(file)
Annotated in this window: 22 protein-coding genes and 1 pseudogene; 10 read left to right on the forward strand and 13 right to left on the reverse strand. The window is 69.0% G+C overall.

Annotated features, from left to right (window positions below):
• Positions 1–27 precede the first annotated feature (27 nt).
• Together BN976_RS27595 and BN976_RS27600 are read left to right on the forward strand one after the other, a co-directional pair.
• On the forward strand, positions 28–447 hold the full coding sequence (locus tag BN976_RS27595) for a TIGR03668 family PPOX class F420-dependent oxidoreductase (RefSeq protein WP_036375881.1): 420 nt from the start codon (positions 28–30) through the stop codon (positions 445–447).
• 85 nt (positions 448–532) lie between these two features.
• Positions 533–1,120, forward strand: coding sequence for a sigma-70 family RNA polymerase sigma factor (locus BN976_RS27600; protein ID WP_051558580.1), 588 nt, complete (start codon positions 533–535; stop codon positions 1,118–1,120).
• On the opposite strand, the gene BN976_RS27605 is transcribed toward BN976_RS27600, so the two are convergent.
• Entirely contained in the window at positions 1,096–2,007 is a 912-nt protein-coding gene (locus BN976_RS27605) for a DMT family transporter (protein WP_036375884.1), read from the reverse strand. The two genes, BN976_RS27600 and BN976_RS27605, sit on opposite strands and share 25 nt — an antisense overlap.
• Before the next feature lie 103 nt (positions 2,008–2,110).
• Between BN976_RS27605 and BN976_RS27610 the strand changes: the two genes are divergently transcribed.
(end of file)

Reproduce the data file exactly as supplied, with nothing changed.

Annotated in this window: 22 protein-coding genes and 1 pseudogene; 10 read left to right on the forward strand and 13 right to left on the reverse strand. The window is 69.0% G+C overall.

Annotated features, from left to right (window positions below):
• Positions 1–27 precede the first annotated feature (27 nt).
• Together BN976_RS27595 and BN976_RS27600 are read left to right on the forward strand one after the other, a co-directional pair.
• On the forward strand, positions 28–447 hold the full coding sequence (locus tag BN976_RS27595) for a TIGR03668 family PPOX class F420-dependent oxidoreductase (RefSeq protein WP_036375881.1): 420 nt from the start codon (positions 28–30) through the stop codon (positions 445–447).
• 85 nt (positions 448–532) lie between these two features.
• Positions 533–1,120, forward strand: coding sequence for a sigma-70 family RNA polymerase sigma factor (locus BN976_RS27600; protein ID WP_051558580.1), 588 nt, complete (start codon positions 533–535; stop codon positions 1,118–1,120).
• On the opposite strand, the gene BN976_RS27605 is transcribed toward BN976_RS27600, so the two are convergent.
• Entirely contained in the window at positions 1,096–2,007 is a 912-nt protein-coding gene (locus BN976_RS27605) for a DMT family transporter (protein WP_036375884.1), read from the reverse strand. The two genes, BN976_RS27600 and BN976_RS27605, sit on opposite strands and share 25 nt — an antisense overlap.
• Before the next feature lie 103 nt (positions 2,008–2,110).
• Between BN976_RS27605 and BN976_RS27610 the strand changes: the two genes are divergently transcribed.